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Memories Light the Corner of My Mind

As the Reference & Genealogy Librarian, I am constantly begging folks to bring in their old photos and family history documents to add to our collection.  Those donations can be completely digital (I'll even scan and digitize everything and give you back your originals), or they can by physical.  Earlier this week, I received one of the coolest donations I've seen in my 8 1/2 years here.

The donation came in a padded envelope, addressed to the genealogy department.  That's me!  Upon opening, I discovered two VHS tapes, two DVDs, and two letters.  The first letter came from Mr. Evan Parrott, to whom the items belonged.  The second letter was written by Mr. Mike Thompson who had put the videos together.  On those two DVDs (and tapes, as well) are over eight hours of video footage taken by Mike's dad, Paul Thompson, back in the thirties, forties and fifties.  I've only been able to watch the video in snippets, as I break the video into smaller, more YouTube-friendly segments, removing possibly copyrighted music and replacing with music that won't get the library sued.  As such, it's going to take some time for me to get through all of the videos, but I'm getting there.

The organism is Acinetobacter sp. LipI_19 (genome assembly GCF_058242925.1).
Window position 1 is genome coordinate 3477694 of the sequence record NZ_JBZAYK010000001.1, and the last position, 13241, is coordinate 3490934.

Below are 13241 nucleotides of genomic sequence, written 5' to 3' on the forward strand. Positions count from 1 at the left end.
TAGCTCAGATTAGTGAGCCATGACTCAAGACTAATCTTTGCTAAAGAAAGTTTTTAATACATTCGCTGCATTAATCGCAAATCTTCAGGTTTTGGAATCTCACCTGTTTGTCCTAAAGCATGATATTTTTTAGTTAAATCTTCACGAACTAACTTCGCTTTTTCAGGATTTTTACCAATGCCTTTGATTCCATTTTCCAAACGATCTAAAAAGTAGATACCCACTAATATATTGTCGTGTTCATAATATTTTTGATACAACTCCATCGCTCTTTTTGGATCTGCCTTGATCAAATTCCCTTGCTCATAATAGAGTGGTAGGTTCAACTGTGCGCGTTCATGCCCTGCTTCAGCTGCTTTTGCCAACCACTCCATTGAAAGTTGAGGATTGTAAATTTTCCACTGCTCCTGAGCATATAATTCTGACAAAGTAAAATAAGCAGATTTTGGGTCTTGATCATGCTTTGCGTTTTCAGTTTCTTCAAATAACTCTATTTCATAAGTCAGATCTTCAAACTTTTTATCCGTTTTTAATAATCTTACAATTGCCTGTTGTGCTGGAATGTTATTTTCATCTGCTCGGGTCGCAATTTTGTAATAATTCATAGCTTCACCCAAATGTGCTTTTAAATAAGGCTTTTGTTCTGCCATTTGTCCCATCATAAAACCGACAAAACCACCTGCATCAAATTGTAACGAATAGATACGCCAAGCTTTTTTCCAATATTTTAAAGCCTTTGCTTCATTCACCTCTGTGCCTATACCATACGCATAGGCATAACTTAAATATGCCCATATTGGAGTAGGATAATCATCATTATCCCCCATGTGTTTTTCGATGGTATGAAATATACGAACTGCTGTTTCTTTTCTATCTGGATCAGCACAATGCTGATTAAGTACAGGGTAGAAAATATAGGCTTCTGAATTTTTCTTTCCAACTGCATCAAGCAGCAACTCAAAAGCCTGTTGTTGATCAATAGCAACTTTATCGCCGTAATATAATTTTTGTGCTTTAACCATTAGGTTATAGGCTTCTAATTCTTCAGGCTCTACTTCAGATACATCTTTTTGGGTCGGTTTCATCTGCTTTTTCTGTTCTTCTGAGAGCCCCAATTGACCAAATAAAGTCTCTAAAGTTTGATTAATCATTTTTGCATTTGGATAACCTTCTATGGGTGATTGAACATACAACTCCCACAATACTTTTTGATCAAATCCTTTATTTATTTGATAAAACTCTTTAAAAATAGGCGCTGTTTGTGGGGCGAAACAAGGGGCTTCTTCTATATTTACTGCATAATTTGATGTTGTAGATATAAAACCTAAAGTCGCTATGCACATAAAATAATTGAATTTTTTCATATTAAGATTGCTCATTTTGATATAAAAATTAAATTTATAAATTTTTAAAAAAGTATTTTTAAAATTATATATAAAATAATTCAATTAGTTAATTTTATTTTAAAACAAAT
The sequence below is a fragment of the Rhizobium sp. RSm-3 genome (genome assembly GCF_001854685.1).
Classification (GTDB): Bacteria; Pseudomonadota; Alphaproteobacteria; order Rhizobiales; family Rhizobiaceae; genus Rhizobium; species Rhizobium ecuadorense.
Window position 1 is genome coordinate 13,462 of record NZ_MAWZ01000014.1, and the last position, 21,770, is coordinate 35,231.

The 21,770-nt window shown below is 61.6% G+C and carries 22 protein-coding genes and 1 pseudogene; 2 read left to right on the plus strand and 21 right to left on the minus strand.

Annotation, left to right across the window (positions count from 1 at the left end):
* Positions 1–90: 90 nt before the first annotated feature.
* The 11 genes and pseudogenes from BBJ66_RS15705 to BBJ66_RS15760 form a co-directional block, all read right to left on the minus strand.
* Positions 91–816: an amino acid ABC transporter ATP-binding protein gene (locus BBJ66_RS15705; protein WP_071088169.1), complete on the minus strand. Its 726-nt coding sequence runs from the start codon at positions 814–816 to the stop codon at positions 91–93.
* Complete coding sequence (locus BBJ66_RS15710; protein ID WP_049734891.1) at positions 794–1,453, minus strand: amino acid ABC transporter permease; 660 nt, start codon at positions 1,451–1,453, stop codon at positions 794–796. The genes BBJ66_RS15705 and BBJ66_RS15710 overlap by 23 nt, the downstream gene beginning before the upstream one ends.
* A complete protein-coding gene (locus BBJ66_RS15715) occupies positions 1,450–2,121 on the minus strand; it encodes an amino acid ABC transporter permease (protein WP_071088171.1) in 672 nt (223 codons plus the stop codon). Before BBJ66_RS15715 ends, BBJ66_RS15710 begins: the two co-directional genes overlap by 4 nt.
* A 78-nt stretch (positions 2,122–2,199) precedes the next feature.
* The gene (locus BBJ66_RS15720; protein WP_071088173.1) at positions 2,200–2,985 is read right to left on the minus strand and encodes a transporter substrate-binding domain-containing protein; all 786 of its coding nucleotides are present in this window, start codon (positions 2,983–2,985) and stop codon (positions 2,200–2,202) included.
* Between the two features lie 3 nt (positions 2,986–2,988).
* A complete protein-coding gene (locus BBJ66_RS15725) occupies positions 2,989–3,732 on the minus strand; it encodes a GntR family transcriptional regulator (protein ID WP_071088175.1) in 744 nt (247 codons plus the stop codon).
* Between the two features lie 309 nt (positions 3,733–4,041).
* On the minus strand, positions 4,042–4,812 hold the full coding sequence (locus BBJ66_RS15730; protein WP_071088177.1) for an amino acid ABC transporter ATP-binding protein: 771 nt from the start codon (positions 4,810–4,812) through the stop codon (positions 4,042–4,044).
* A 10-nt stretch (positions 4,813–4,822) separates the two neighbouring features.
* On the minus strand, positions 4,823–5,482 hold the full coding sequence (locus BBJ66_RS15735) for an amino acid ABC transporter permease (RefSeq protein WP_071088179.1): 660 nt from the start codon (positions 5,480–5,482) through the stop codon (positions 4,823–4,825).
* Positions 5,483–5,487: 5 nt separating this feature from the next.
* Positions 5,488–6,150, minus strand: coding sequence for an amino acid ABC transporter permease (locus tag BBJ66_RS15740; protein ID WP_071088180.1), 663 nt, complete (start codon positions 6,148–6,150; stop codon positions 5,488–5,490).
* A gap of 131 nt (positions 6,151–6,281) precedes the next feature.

So far, I've seen trains rolling through Lebanon, football practices, the old court house coming down, several parades, a vacation to North Carolina, and a still being found.  I'm having so much fun going through this footage, but I promise you, I'm working as fast as I can!

I invite you to subscribe to our YouTube channel and follow the Mike Thompson Videos playlist, as I'll be adding many more videos in the coming weeks.  And, as always, if you have photos, videos, or documents you'd like to share with the community and other researchers, please come see me at the library, email me (, or give me a call (270.692.4698).  That's what I'm here for!

The content of the letter from Mike Thompson follows:

Dear Evan and Ellie:

FINALLY! Brought to the silver screen by the famous producer, Cecil B. Thompson. All of the glory, the hopes and dreams, the tragedy, the triumph of Lebanon, Kentucky. No Payton Place this! (or is it Peyton?). I know you have long since thought that I was simply full of it. Frankly, the dubbing only took one day. However, I needed to sit down and watch and time the various tapes and, in doing so, to jot down the names of people that I can identify and, since I left town some thirty eight years ago, I'm surprised at just how many I remember.

Anyway, on those days that I had some extra time to blow, I wrote down the names of people and places that are depicted. My guess is that I've identified maybe ten percent of those shows. I look forward to your identifying the other ninety percent. You will note that the time sequences jump around. We start off in the thirties, jump to the fifties and then all over the place. They are much easier to study with the pause button.